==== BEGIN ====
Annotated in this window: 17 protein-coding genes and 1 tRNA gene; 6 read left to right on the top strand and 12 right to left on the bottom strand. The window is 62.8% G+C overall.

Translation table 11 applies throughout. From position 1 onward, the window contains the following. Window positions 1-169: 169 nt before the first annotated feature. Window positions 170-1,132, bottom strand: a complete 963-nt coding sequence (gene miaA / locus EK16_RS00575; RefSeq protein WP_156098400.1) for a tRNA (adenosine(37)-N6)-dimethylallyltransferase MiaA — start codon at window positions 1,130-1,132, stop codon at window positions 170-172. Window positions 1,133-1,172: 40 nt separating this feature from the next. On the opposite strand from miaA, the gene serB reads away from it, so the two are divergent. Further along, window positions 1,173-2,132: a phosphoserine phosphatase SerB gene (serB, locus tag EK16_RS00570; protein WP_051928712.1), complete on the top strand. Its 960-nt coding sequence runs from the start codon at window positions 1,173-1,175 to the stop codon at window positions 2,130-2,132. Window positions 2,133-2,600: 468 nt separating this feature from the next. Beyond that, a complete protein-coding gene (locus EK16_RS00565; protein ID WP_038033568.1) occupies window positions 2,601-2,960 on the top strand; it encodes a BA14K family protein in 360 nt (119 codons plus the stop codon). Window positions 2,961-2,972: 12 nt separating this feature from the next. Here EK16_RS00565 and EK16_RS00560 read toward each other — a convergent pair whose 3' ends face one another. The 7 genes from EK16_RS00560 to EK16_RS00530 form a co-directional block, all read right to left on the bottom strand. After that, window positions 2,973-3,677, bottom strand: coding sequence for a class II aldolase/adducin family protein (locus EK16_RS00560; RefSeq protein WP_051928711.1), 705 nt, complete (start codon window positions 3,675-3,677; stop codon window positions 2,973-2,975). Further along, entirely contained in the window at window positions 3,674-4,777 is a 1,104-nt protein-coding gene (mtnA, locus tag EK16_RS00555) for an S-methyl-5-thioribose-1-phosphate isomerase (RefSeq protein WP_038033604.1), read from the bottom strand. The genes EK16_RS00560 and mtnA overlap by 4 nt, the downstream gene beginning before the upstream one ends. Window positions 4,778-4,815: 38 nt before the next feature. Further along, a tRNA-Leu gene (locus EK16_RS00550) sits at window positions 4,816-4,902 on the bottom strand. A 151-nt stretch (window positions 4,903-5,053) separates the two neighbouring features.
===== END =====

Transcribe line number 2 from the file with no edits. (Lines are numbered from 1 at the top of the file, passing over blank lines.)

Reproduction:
Translation table 11 applies throughout. From position 1 onward, the window contains the following. Window positions 1-169: 169 nt before the first annotated feature. Window positions 170-1,132, bottom strand: a complete 963-nt coding sequence (gene miaA / locus EK16_RS00575; RefSeq protein WP_156098400.1) for a tRNA (adenosine(37)-N6)-dimethylallyltransferase MiaA — start codon at window positions 1,130-1,132, stop codon at window positions 170-172. Window positions 1,133-1,172: 40 nt separating this feature from the next. On the opposite strand from miaA, the gene serB reads away from it, so the two are divergent. Further along, window positions 1,173-2,132: a phosphoserine phosphatase SerB gene (serB, locus tag EK16_RS00570; protein WP_051928712.1), complete on the top strand. Its 960-nt coding sequence runs from the start codon at window positions 1,173-1,175 to the stop codon at window positions 2,130-2,132. Window positions 2,133-2,600: 468 nt separating this feature from the next. Beyond that, a complete protein-coding gene (locus EK16_RS00565; protein ID WP_038033568.1) occupies window positions 2,601-2,960 on the top strand; it encodes a BA14K family protein in 360 nt (119 codons plus the stop codon). Window positions 2,961-2,972: 12 nt separating this feature from the next. Here EK16_RS00565 and EK16_RS00560 read toward each other — a convergent pair whose 3' ends face one another. The 7 genes from EK16_RS00560 to EK16_RS00530 form a co-directional block, all read right to left on the bottom strand. After that, window positions 2,973-3,677, bottom strand: coding sequence for a class II aldolase/adducin family protein (locus EK16_RS00560; RefSeq protein WP_051928711.1), 705 nt, complete (start codon window positions 3,675-3,677; stop codon window positions 2,973-2,975). Further along, entirely contained in the window at window positions 3,674-4,777 is a 1,104-nt protein-coding gene (mtnA, locus tag EK16_RS00555) for an S-methyl-5-thioribose-1-phosphate isomerase (RefSeq protein WP_038033604.1), read from the bottom strand. The genes EK16_RS00560 and mtnA overlap by 4 nt, the downstream gene beginning before the upstream one ends. Window positions 4,778-4,815: 38 nt before the next feature. Further along, a tRNA-Leu gene (locus EK16_RS00550) sits at window positions 4,816-4,902 on the bottom strand. A 151-nt stretch (window positions 4,903-5,053) separates the two neighbouring features.